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Re: Igor Rausis caught cheating in Strasbourg
Reply #9 - 10/14/20 at 04:00:54
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Re: Igor Rausis caught cheating in Strasbourg
Reply #8 - 10/14/20 at 03:36:57
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Confused_by_Theory wrote on 10/13/20 at 22:53:18:
Anyone know what happens if you break a ban on playing?

I suppose if that happened the punishment would be longer ban.

The actual case is quite interesting. Reading the discussion on chess24.com, I couldn't see any of the parties acting incorrectly.
  • Rausis, aka Isa Kasimi, entered a tournament which was allowed. So far this seems okay.(*)
  • The arbiter when faced with a protest from Neiksans consulted with a superior. This is not at all unusual. In the USCF there is even a protocol for such a consultation, and I expect other federations also handle matters similarly. And the decision was apparently to allow "Kasimi" to continue. Again it seems reasonable.
  • Neiksans further protested, and indeed it is his right to speak his mind. Although technically Rausis's participation may have been legal, since it was the first memorial tournament for Neiksans's former coach, perhaps Neiksans felt some moral obligation to protest.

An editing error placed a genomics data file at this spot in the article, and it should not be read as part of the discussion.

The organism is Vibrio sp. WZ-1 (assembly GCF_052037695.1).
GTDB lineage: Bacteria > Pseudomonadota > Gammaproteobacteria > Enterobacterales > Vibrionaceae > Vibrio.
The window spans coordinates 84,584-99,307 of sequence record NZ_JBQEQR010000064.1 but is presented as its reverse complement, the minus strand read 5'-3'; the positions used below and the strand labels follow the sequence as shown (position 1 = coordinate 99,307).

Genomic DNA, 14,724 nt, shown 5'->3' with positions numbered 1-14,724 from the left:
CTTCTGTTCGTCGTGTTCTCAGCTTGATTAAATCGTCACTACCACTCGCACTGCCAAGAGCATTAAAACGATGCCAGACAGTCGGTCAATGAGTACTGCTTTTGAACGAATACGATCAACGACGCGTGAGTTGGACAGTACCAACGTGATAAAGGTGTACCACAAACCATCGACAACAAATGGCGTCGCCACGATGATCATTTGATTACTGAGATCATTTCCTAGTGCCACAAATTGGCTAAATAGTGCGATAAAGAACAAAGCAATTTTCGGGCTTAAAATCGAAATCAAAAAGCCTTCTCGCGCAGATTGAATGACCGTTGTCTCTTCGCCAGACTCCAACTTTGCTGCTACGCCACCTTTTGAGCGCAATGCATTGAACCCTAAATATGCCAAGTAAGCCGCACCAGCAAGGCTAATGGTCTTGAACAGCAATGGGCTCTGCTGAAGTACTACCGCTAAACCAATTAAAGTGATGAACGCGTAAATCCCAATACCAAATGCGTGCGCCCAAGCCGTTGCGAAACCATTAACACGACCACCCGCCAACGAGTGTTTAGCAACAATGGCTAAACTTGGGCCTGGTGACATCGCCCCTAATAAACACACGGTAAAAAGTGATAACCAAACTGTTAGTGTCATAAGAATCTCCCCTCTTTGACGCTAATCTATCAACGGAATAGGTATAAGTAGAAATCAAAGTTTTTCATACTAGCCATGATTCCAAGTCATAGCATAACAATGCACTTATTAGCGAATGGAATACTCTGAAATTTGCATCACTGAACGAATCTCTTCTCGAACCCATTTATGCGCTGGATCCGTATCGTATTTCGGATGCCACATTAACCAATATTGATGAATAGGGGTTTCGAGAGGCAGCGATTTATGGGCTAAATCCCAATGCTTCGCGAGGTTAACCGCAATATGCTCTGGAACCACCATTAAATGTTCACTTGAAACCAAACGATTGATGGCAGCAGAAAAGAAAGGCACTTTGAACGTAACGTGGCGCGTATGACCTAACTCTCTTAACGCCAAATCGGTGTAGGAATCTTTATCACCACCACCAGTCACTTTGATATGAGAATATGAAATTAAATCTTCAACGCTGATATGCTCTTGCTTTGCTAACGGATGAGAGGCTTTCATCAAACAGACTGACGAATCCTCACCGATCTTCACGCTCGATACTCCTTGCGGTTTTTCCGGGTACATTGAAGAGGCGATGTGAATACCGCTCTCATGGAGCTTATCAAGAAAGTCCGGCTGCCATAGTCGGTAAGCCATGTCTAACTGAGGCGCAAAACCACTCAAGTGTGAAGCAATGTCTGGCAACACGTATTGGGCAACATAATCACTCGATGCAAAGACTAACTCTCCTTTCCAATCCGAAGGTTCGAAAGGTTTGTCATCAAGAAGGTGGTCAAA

• Now one would expect an impasse, but instead Rausis retired from the scene. I don't see this as an admission of guilt at all, but rather a restrained response to a situation which could only get worse. Faced with a competitor who is expressing moral outrage, it's hard to imagine a compromise is possible, or indeed what a compromise could even look like.


I'm actually glad that Rausis still wants to play chess. I believe in the possibility of redemption. But trust once broken takes time to regain. So let's see what happens from here on out.

(*) The only question in my mind is whether the "unrated" Kasimi was known to the organizer as an IM. Because while the identity of Kasimi may be unrated and untitled, the person of Rausis still has an IM title and should be paired accordingly, and identified to the other players as an IM.